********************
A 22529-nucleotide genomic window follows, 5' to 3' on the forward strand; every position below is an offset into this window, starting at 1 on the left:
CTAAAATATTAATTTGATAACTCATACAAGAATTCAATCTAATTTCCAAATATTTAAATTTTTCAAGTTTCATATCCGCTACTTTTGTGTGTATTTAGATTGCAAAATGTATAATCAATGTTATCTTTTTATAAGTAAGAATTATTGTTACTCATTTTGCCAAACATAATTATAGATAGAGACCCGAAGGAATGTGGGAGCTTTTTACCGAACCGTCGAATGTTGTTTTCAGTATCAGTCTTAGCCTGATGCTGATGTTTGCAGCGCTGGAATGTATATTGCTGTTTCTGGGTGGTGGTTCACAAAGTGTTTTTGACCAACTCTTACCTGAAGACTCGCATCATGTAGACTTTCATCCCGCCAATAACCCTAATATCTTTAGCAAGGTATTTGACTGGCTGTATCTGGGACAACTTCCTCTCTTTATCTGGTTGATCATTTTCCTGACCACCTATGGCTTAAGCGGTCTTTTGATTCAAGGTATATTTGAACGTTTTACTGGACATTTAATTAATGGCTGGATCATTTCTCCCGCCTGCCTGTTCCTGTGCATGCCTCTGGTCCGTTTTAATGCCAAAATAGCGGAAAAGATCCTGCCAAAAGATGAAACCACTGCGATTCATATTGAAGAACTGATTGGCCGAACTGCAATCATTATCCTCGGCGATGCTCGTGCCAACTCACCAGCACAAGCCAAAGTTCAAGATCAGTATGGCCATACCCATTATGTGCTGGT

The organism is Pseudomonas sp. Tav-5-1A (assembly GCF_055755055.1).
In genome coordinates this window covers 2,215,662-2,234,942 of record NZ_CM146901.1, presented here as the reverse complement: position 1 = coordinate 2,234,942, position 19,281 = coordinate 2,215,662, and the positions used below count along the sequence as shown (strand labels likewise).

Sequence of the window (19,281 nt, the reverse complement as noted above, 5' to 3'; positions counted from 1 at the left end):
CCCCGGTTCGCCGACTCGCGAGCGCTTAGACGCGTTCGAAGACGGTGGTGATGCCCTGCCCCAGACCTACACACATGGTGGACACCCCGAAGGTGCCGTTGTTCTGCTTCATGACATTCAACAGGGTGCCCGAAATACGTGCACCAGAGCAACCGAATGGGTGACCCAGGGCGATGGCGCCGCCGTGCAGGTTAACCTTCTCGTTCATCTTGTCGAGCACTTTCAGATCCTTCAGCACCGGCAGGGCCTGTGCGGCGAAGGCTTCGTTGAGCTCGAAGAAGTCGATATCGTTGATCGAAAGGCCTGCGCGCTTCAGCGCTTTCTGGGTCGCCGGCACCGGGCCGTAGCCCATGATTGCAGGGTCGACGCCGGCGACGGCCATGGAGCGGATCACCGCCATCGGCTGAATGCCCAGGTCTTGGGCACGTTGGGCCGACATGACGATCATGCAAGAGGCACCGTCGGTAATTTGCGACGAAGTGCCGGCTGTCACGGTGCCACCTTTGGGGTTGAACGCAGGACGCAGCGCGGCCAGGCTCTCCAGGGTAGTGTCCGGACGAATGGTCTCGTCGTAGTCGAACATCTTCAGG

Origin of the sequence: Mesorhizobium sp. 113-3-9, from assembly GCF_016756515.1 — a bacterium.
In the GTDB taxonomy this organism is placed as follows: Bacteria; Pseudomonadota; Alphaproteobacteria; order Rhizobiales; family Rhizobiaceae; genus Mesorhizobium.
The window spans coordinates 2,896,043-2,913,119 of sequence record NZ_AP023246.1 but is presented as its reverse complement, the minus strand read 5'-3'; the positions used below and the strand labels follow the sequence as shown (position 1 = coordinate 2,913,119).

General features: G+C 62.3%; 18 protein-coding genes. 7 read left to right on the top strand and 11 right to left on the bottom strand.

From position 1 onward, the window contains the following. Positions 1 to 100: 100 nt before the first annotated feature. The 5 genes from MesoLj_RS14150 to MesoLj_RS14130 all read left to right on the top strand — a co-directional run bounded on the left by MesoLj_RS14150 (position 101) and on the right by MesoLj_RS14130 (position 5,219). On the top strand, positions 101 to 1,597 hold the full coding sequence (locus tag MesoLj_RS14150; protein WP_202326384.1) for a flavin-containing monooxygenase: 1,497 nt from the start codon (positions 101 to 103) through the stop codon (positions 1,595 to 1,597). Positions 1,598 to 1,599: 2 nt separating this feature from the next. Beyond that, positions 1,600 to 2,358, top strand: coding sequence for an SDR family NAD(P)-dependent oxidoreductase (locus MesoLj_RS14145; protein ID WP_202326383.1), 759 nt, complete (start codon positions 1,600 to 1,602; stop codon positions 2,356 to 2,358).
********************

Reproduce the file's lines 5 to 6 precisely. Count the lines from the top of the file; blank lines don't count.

Sequence of the window (19,281 nt, the reverse complement as noted above, 5' to 3'; positions counted from 1 at the left end):
CCCCGGTTCGCCGACTCGCGAGCGCTTAGACGCGTTCGAAGACGGTGGTGATGCCCTGCCCCAGACCTACACACATGGTGGACACCCCGAAGGTGCCGTTGTTCTGCTTCATGACATTCAACAGGGTGCCCGAAATACGTGCACCAGAGCAACCGAATGGGTGACCCAGGGCGATGGCGCCGCCGTGCAGGTTAACCTTCTCGTTCATCTTGTCGAGCACTTTCAGATCCTTCAGCACCGGCAGGGCCTGTGCGGCGAAGGCTTCGTTGAGCTCGAAGAAGTCGATATCGTTGATCGAAAGGCCTGCGCGCTTCAGCGCTTTCTGGGTCGCCGGCACCGGGCCGTAGCCCATGATTGCAGGGTCGACGCCGGCGACGGCCATGGAGCGGATCACCGCCATCGGCTGAATGCCCAGGTCTTGGGCACGTTGGGCCGACATGACGATCATGCAAGAGGCACCGTCGGTAATTTGCGACGAAGTGCCGGCTGTCACGGTGCCACCTTTGGGGTTGAACGCAGGACGCAGCGCGGCCAGGCTCTCCAGGGTAGTGTCCGGACGAATGGTCTCGTCGTAGTCGAACATCTTCAGG